Tester: Shutdown a symptom Washington dysfunction
Senator: ‘Political grandstanding has replaced actual governing’
(U.S. SENATE) – With the U.S. government on the verge of shutting down, Senator Jon Tester this week spoke on the Senate floor to call on his colleagues to put aside political grandstanding and keep the government open for the sake of their constituents.
The Senate and House of Representatives are arguing over what measures to include in the government funding bill. Without a deal, the government will shut down on Tuesday and government services, such as veterans’ disability claims and business contracts will be stopped or delayed.
FSA county offices and National Parks are also likely to be closed beginning Tuesday if no agreement is reached.
Tester, while holding out hope for a responsible deal, expressed his frustration with members of Congress who are putting “political grandstanding and brinksmanship ahead of common-sense compromise and governing.”
“With a government shut down once again a real possibility, Americans’ frustration is reaching new heights,” Tester said. “For some, a shutdown is another opportunity to shake their heads and bemoan the state of affairs in Washington. They are the lucky ones, because for others, a shutdown will hurt their health, their wallets and their bottom lines.”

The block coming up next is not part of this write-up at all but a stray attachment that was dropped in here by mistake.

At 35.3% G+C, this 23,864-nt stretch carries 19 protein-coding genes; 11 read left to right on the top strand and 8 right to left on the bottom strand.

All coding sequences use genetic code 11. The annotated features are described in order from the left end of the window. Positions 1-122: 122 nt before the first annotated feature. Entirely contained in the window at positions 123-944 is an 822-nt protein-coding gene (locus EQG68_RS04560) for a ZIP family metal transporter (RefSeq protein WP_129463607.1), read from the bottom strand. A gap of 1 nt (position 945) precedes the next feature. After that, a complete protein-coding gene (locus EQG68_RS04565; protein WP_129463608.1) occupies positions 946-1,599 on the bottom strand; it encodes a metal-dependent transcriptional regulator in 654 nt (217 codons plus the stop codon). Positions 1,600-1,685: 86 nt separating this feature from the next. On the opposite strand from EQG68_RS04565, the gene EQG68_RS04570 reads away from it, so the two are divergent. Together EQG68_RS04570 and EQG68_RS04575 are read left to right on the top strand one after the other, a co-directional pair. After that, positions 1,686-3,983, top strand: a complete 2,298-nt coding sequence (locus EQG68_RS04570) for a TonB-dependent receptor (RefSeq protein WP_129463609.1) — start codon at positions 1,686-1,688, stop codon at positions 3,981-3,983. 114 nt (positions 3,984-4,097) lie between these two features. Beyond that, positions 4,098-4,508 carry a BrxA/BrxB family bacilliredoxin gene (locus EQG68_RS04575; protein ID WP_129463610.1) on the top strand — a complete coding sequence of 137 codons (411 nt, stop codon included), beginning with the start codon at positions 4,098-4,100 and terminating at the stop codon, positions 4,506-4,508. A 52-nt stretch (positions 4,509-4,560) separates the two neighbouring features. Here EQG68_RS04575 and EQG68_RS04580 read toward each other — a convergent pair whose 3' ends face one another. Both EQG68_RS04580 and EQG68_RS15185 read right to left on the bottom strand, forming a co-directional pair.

Tester noted business owners, working families, and students – among many others – are also being held hostage by what he called “the political whims” of a select few.
“The American people expect members of Congress to make smart, responsible decisions based on the best information we have,” Tester said. “That means advocating for the issues that matter, but also compromising to get something done. That means giving a little, and getting a lot in return. It’s called governing.”
Tester also called out members of Congress who he says should have learned from recent government-caused economic crises, such as 2011’s near government shutdown and unprecedented U.S. credit downgrade.
“Those are lessons some folks around here need to learn,” Tester said. “But here we are, continuing to play politics as regular Americans twist in the wind.”
Even if Congress reaches an agreement before October 1, the day the government is scheduled to run out of money, lawmakers will face another major hurdle in mid-October: raising the nation’s debt limit. Failing to raise the debt limit would prevent the country from paying its bills and downgrade the nation’s credit rating, forcing up interest rates for both the government and regular Americans.
Tester is pushing for long-term budget deal that makes smart spending cuts and reforms the nation’s tax code to put the U.S. on solid financial footing.
A transcript of Tester’s full floor remarks can be found below.